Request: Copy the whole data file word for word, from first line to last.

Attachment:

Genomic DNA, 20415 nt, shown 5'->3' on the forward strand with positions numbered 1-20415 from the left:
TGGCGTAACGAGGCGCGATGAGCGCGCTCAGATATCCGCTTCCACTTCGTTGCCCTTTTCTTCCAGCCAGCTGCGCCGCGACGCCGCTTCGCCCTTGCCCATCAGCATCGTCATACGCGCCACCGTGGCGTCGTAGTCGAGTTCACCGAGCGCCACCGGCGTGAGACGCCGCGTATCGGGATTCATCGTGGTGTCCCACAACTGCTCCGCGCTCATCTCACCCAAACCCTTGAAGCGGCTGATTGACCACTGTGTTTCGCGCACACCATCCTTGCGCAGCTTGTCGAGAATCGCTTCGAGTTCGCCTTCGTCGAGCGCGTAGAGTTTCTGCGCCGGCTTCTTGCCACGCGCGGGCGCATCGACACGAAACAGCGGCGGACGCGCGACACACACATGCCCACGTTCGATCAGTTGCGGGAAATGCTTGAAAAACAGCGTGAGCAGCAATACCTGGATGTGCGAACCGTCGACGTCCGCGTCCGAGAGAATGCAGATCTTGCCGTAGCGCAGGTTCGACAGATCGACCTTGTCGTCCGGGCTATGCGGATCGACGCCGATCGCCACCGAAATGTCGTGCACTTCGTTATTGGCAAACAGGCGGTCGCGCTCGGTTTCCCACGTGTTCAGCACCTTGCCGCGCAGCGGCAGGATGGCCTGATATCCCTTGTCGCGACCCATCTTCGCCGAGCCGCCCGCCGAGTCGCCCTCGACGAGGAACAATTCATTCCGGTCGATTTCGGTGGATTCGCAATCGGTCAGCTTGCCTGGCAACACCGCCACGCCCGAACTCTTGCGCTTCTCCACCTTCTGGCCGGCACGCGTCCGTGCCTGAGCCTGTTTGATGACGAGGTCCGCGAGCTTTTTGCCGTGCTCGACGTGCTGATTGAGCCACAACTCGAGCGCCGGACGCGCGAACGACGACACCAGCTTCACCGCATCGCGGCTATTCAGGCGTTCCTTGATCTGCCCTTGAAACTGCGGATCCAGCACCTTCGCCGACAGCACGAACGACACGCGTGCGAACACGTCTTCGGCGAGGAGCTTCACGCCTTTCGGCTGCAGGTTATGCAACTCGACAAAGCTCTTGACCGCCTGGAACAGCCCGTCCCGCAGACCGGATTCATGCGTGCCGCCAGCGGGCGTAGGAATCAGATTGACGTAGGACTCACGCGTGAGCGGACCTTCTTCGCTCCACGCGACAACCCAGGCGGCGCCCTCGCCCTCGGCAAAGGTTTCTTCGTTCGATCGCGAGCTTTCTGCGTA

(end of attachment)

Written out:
Genomic DNA, 20415 nt, shown 5'->3' on the forward strand with positions numbered 1-20415 from the left:
TGGCGTAACGAGGCGCGATGAGCGCGCTCAGATATCCGCTTCCACTTCGTTGCCCTTTTCTTCCAGCCAGCTGCGCCGCGACGCCGCTTCGCCCTTGCCCATCAGCATCGTCATACGCGCCACCGTGGCGTCGTAGTCGAGTTCACCGAGCGCCACCGGCGTGAGACGCCGCGTATCGGGATTCATCGTGGTGTCCCACAACTGCTCCGCGCTCATCTCACCCAAACCCTTGAAGCGGCTGATTGACCACTGTGTTTCGCGCACACCATCCTTGCGCAGCTTGTCGAGAATCGCTTCGAGTTCGCCTTCGTCGAGCGCGTAGAGTTTCTGCGCCGGCTTCTTGCCACGCGCGGGCGCATCGACACGAAACAGCGGCGGACGCGCGACACACACATGCCCACGTTCGATCAGTTGCGGGAAATGCTTGAAAAACAGCGTGAGCAGCAATACCTGGATGTGCGAACCGTCGACGTCCGCGTCCGAGAGAATGCAGATCTTGCCGTAGCGCAGGTTCGACAGATCGACCTTGTCGTCCGGGCTATGCGGATCGACGCCGATCGCCACCGAAATGTCGTGCACTTCGTTATTGGCAAACAGGCGGTCGCGCTCGGTTTCCCACGTGTTCAGCACCTTGCCGCGCAGCGGCAGGATGGCCTGATATCCCTTGTCGCGACCCATCTTCGCCGAGCCGCCCGCCGAGTCGCCCTCGACGAGGAACAATTCATTCCGGTCGATTTCGGTGGATTCGCAATCGGTCAGCTTGCCTGGCAACACCGCCACGCCCGAACTCTTGCGCTTCTCCACCTTCTGGCCGGCACGCGTCCGTGCCTGAGCCTGTTTGATGACGAGGTCCGCGAGCTTTTTGCCGTGCTCGACGTGCTGATTGAGCCACAACTCGAGCGCCGGACGCGCGAACGACGACACCAGCTTCACCGCATCGCGGCTATTCAGGCGTTCCTTGATCTGCCCTTGAAACTGCGGATCCAGCACCTTCGCCGACAGCACGAACGACACGCGTGCGAACACGTCTTCGGCGAGGAGCTTCACGCCTTTCGGCTGCAGGTTATGCAACTCGACAAAGCTCTTGACCGCCTGGAACAGCCCGTCCCGCAGACCGGATTCATGCGTGCCGCCAGCGGGCGTAGGAATCAGATTGACGTAGGACTCACGCGTGAGCGGACCTTCTTCGCTCCACGCGACAACCCAGGCGGCGCCCTCGCCCTCGGCAAAGGTTTCTTCGTTCGATCGCGAGCTTTCTGCGTA